We get it; pressing that “block” button makes it seem like you’re essentially removing this person from your life. After the loss of a relationship and in the stages of grief, your denial may convince you it wasn’t as bad as it seemed. 

But you and I both know it was, and it’s time to move on. Making sure you stop all communication with your former paramour is one of the best steps while finding peace after a toxic relationship. 

Related Reading: The 7 Components Of Male Psychology During No-Contact Rule – Backed By An Expert

3. While finding peace after a toxic relationship, assess what went wrong 

Talking about moving on from difficult relationships, Dr. Aman Bhonsle previously told Bonobology, “Become an investigator, not a martyr.” When you’re trying to figure out what went wrong, don’t adopt a victim mentality and investigate what actually went wrong, rather than what you tell yourself happened. 

“We tend to see things the way we want to see them, and not from a third-person perspective,” says Kranti. Sometimes you blame the other person entirely, other times you assume all the guilt.

“It’s important to see things from a fresh perspective, so you can understand what actually went down. And when you’re the victim of abuse and toxicity, chances are, you were gaslighted in your relationship, and led to believe that you were to blame for everything.

“You must understand that whatever you did, you did to keep the relationship afloat since that looked like the best course of action at the time. Let go of guilt, forgive yourself as well as your partner. If you don’t address the pent-up anger or guilt, you’ve given your mind a reason to compulsively come back to it every now and then,” she adds. 

4. Focus on your mental and physical health 

“Taking part in certain activities that improve your mental or physical health can enhance your sense of self. Take on some creative activities that will help you vent your emotions. Invest in yourself and your wellbeing, your future self will thank you for it,” says Kranti.

While indulging in comfort foods after a breakup seems extremely enticing, try not to let yourself do that for too long. Instead, focus on building a healthier lifestyle that comprises clean eating and regular exercising. Once the dopamine hits your bloodstream after you finish that set, finding peace after a toxic relationship won’t seem like the hardest thing in the world. 

Harvard Health claims exercise can be an all-natural treatment to fight depression, and a bit of mindful meditation never hurt anybody. Work up a sweat every now and then, you might just end up making a whole bunch of gym buddies. 

5. Figure out why you fall for the people you do 

Once you’ve managed to weather the storm that comes while grieving a toxic relationship, you’ll probably be in a better position to start introspecting about a few things. If you have a certain type you always seem to fall for, now is as good a time as any to start analyzing why that might be the case. There’s often a lot of introspection involved while healing a broken heart, and if your dynamic was mentally/physically damaging, it gives you all the more reason to.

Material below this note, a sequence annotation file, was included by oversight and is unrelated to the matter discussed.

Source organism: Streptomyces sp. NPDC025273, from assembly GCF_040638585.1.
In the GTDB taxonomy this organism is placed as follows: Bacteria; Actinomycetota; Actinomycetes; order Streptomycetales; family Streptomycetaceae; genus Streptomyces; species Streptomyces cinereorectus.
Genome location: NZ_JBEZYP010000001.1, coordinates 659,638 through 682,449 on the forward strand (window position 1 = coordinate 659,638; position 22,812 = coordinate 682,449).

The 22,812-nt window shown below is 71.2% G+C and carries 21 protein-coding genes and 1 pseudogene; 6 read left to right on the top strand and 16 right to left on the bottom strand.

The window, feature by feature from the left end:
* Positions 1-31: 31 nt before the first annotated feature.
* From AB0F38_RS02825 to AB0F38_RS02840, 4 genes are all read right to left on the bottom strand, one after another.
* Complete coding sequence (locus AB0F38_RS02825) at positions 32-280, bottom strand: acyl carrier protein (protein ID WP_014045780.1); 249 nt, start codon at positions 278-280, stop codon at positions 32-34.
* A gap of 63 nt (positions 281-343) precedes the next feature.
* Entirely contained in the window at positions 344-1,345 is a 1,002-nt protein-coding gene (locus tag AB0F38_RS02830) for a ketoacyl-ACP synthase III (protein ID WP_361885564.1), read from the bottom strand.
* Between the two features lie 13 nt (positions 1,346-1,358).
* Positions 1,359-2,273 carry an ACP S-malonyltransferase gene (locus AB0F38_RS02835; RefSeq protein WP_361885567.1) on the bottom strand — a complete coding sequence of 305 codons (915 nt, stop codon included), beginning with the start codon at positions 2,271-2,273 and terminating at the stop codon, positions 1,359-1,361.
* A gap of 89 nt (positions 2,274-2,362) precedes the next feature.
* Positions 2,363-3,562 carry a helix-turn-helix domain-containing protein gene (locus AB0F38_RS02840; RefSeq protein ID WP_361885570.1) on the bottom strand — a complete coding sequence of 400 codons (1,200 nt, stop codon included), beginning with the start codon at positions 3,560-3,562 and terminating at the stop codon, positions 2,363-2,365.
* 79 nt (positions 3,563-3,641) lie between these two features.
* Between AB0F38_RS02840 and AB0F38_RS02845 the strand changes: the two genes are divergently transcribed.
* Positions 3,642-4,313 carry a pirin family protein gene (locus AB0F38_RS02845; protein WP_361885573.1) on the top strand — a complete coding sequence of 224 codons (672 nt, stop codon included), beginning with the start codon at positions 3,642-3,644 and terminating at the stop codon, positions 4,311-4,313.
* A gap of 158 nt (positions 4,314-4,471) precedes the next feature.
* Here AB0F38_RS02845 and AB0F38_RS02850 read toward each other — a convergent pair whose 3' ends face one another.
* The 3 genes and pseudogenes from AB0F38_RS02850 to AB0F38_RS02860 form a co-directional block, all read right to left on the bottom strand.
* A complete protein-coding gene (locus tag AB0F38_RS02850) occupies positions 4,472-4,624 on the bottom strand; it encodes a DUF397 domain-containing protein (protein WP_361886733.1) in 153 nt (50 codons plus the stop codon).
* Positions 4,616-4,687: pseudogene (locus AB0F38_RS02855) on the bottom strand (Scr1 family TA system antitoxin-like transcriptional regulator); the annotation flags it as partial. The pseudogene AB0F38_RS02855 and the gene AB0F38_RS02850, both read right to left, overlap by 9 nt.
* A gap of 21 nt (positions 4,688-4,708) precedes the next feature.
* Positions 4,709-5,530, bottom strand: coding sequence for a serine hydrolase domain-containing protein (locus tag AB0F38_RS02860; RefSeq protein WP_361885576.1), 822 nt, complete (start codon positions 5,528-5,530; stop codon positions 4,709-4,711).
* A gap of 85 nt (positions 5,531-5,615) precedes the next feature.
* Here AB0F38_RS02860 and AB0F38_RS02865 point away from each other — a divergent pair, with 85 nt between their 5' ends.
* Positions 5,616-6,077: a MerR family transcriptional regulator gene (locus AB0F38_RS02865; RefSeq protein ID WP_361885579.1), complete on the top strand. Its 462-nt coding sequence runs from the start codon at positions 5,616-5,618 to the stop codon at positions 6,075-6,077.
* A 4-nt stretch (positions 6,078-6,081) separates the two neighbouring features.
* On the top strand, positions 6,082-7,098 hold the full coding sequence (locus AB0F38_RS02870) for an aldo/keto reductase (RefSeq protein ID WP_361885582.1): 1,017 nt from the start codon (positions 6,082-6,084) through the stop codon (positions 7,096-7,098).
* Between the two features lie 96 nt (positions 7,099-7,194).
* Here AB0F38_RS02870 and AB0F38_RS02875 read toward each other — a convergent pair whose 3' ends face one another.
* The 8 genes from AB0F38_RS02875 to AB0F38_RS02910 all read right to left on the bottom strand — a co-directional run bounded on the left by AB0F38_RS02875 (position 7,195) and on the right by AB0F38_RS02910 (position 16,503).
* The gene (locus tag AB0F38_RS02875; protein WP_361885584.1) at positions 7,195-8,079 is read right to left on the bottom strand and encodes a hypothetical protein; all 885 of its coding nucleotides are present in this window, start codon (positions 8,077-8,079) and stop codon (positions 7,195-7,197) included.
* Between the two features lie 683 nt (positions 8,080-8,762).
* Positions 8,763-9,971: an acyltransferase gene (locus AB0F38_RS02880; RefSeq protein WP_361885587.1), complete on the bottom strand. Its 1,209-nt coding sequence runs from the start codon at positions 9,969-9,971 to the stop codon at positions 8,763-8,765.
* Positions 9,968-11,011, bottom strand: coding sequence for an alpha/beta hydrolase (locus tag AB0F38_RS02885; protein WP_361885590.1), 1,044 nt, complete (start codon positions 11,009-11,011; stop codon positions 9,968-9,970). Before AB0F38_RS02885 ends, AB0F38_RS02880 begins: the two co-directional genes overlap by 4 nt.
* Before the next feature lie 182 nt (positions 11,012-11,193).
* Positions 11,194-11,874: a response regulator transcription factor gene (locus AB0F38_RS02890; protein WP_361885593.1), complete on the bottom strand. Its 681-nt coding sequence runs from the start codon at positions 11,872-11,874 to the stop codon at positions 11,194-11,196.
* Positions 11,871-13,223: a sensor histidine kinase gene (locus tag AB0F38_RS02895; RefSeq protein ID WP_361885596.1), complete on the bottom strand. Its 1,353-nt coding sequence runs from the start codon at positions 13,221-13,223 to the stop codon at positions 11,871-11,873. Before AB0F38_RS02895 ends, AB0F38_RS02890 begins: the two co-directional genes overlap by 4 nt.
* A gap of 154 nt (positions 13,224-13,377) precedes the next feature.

“Understanding the patterns, figuring out the kind of people you go for can be helpful,” says Kranti. “But all the effort will be useless if it doesn’t stop you from making the same mistakes again. It can be helpful to some extent, but to turn it into a long-term solution, you must make a commitment to yourself to not repeat the harmful patterns you’ve identified,” she adds. 

You don’t want to be in a situation where you’re trying to find peace in a bad relationship again. Once a person finds out they have a peanut allergy, it’s best if they stay away from peanuts, right? 

6. Don’t shell up

Life after a toxic relationship, at least initially, won’t seem too happy. You might end up losing hope about ever finding love again, and in those moments, nothing seems better than sitting alone in a dark room, not answering any texts.

Though it may be tempting to isolate yourself and adopt a victim mentality, not rejecting help from loved ones is paramount when you’re finding peace after a toxic relationship. If someone who genuinely cares about you tries to reach out and help you, don’t cast them away. 

Take all the help you can get, you’re going to need it if you’re trying to make peace with someone who hurt you. Moving on isn’t the easiest thing in the world, and going it alone doesn’t make it any easier. 

Related Reading: 6 Reasons Why You Should Quit A Toxic Marriage

7. Rediscover yourself and be optimistic 

“I’m never going to find anyone again” or “I’m too scared of love now, I’m giving up on love” are all thoughts you should avoid. The loss of a relationship and stages of grief end up sucking the confidence out of you, leaving you to believe you’re not capable of falling in love again. 

Try not to let this pessimistic outlook on life stick. Use the time you have to dive into your old hobbies, and approach love with an unbiased mindset. “Once you fall in love with yourself, you’ll eventually seek a person who has similar qualities. If you find a person who is in love with themselves, both of you together can make a very positive and nurturing relationship,“ says Kranti. 

Finding peace after a toxic relationship largely depends on how you approach the situation. It’s tempting to curl yourself up and not interact with the outside world, but you can only do that for so long, till it starts to affect your personality. 

“Nothing ever goes away until it has taught us what we need to know”  – Pema Chödrön. No, the toxicity you experienced was not a complete waste of time. At the end of the day, you come out of it stronger and wiser. With the steps we listed out, hopefully, yours ends up being one of the success stories after a toxic relationship.